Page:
Small Business Sales are Not too Hot and Not too Cold
British Prime Minister Benjamin Disraeli is credited with the saying “There are three kinds of lies: lies, damned lies and statistics.” BizBuySell have announced the results of their analysis of the first quarter of 2016 and how the national market is performing with the sale of small businesses. If you’ve been looking to buy a business you may think the market is too hot. If you’ve been looking to sell a business you may think the market is too cold. If you look at the statistics you find it’s not too hot and not too cold.
Here are some of the highlights from the information put together by BizBuySell and their analysis of the first quarter of 2016.
The good news, if you are a seller, is that in the first quarter of 2016, businesses had the highest median revenues and cash flows on record. This means financials are getting stronger and the selling price of a business appears to be encouraging more owners to put their business on the market as the number of businesses listed for-sale grew more than 6.4 per cent.
More good news for sellers when looking at the first quarter of 2016 and comparing it to 2015 includes the following:
- The median revenue of sold businesses was $478,000 compared to $442,000.
- The median cash flow $110,000 compared to $104,000.
- The median small business asking price grew 11 percent in the past year to $249,500, while the median sale price increased 10 percent year-over-year from $200,000 to $220,000.
To look at the information in closer detail and see how it compares to previous years, the following is interesting.
Closed Small Business Transactions
As the chart below shows, a total of 1,840 closed transactions were reported in the first quarter of 2016, a slight increase from the 1,830 transactions in the first quarter of 2015, however the businesses that sold this quarter appear to be much healthier. Businesses sold in the first quarter of 2016 grossed a median revenue of $478,000 compared to $442,000 last year, and a median cash flow of $110,000 compared to $104,000. These figures represent the highest median revenue and median cash flow of sold businesses on record at BizBuySell.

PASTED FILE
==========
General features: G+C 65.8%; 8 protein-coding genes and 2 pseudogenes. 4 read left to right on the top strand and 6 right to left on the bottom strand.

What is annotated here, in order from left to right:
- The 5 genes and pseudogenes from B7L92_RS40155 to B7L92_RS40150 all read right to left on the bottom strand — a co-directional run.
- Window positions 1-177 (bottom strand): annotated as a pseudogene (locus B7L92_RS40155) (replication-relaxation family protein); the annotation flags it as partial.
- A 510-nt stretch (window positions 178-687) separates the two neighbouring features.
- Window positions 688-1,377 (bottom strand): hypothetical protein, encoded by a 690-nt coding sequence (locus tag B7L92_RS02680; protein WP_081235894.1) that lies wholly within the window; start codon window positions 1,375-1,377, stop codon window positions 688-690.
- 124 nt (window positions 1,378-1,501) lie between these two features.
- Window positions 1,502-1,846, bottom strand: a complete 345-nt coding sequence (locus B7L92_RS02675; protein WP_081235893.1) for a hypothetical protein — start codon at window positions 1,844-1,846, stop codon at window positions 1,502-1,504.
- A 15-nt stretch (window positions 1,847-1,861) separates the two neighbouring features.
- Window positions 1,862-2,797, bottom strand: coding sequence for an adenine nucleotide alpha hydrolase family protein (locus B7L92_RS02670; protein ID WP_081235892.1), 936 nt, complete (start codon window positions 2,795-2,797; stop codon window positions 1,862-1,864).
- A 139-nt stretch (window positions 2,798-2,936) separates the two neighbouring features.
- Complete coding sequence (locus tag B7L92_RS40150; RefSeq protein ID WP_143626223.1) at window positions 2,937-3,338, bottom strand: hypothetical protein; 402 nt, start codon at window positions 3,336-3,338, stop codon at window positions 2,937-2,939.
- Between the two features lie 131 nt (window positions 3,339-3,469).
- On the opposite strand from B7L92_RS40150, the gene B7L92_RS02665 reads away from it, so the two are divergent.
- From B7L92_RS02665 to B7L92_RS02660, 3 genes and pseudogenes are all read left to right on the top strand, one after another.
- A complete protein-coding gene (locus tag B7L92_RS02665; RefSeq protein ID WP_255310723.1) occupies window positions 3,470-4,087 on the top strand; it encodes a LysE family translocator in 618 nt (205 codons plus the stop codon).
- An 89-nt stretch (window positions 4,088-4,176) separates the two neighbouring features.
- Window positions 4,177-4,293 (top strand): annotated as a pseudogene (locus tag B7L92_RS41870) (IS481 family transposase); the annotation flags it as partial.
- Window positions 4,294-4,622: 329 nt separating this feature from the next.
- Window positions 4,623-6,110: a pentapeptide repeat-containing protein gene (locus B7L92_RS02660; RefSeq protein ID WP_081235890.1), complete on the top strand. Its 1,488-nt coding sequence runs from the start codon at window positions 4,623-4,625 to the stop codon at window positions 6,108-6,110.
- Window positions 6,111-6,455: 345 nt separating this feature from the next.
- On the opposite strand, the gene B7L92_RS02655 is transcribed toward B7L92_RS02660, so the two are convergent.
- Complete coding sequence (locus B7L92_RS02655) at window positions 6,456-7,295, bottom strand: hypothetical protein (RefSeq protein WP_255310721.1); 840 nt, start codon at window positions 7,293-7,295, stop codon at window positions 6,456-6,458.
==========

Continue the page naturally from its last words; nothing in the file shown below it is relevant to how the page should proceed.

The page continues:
Key Financials of Sold Small Businesses
The improving financials are allowing sellers to ask for and receive more during the sales process.
The median small business asking price grew 11 percent in the past year to $249,500, while the median sale price increased 10 percent year-over-year from $200,000 to $220,000. That marks a healthy average sale to asking price ratio of 90 percent.
The increase in sale price is a great sign for sellers as it suggests the market may be shifting in their favor. However, it’s important to remember that these are national figures and the buying and selling of a business happens at a local level. In addition, according to the California Association of Business Brokers only about one in five or 20% of businesses actually sell. Also, it takes approximately 8.5 months to sell a business; if it sells.
Small Business Sale Price vs Asking Price
As is shown in the chart below, the better financial performance by business owners is allowing them to both ask for and receive more for their businesses. The median asking price grew 19 percent to $250,000, while the median sale price jumped from $190,800 in the first quarter of 2015 to $226,000 in the same period of 2016.
At a macro level, the first quarter of 2016 shows that small business listings, transactions and financials are all continuing on a positive trend. Confidence in the economy remains good with the Federal Reserve reluctant to increase interest rates and hopefully continue to translate into a strong spring and summer in the business-for-sale market.
If you would like to read the full report from BizBuySell.com, please click this link.
Are you thinking about selling your business and move to your next challenge? Would you like to know the value of your business? If you would like more information please visit my website Business valuation.
For more immediate help you are welcome to send an email to Andrew Rogerson or give me a call on 916 570-2674.